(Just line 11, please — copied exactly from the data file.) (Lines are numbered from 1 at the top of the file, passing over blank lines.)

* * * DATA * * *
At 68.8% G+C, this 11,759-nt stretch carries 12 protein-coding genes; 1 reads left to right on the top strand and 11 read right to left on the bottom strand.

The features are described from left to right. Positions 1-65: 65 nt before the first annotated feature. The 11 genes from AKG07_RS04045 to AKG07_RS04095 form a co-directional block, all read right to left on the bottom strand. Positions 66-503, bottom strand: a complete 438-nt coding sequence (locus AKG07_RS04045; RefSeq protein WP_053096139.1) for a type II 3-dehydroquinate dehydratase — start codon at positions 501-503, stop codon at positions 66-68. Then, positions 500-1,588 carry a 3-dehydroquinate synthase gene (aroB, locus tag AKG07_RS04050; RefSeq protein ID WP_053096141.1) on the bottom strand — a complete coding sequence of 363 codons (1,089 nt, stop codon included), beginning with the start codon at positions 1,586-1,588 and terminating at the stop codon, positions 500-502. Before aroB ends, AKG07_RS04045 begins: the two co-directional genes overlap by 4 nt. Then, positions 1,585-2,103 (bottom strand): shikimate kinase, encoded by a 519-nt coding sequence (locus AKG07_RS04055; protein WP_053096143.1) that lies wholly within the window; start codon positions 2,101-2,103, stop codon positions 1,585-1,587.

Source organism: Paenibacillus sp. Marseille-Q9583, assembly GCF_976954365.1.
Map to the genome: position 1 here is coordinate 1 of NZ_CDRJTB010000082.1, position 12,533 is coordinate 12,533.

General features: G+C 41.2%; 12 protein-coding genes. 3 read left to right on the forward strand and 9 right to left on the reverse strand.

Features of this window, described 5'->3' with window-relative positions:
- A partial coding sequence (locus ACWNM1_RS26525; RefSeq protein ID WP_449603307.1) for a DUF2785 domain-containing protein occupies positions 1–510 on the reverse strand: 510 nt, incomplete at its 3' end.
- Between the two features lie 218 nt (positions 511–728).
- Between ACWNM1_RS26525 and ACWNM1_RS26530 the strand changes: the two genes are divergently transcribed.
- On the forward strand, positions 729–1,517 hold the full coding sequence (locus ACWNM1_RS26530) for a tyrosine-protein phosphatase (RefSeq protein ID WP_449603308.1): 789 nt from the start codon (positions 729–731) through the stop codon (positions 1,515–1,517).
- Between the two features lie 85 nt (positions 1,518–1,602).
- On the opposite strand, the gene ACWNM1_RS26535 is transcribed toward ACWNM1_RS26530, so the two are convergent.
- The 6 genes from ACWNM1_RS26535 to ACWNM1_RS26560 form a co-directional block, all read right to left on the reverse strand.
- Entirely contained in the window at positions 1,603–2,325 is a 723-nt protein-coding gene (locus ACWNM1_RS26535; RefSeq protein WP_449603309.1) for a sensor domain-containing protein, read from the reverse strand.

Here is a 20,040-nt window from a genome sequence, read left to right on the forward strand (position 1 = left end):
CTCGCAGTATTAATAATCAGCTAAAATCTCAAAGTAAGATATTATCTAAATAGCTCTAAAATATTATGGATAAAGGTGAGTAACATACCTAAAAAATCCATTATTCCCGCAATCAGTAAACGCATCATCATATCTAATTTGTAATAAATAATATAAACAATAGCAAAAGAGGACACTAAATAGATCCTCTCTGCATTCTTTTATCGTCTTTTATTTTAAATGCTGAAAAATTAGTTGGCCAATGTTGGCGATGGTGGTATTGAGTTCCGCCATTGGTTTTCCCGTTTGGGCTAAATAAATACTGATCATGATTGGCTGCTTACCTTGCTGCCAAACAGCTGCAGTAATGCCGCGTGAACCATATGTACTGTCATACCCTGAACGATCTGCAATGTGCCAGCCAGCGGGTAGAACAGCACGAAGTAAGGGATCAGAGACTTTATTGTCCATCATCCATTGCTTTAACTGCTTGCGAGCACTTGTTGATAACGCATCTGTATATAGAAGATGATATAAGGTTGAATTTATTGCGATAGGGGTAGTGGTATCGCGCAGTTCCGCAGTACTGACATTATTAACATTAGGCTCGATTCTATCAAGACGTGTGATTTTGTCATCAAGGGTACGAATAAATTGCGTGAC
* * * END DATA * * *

- Between the two features lie 85 nt (positions 1,518–1,602).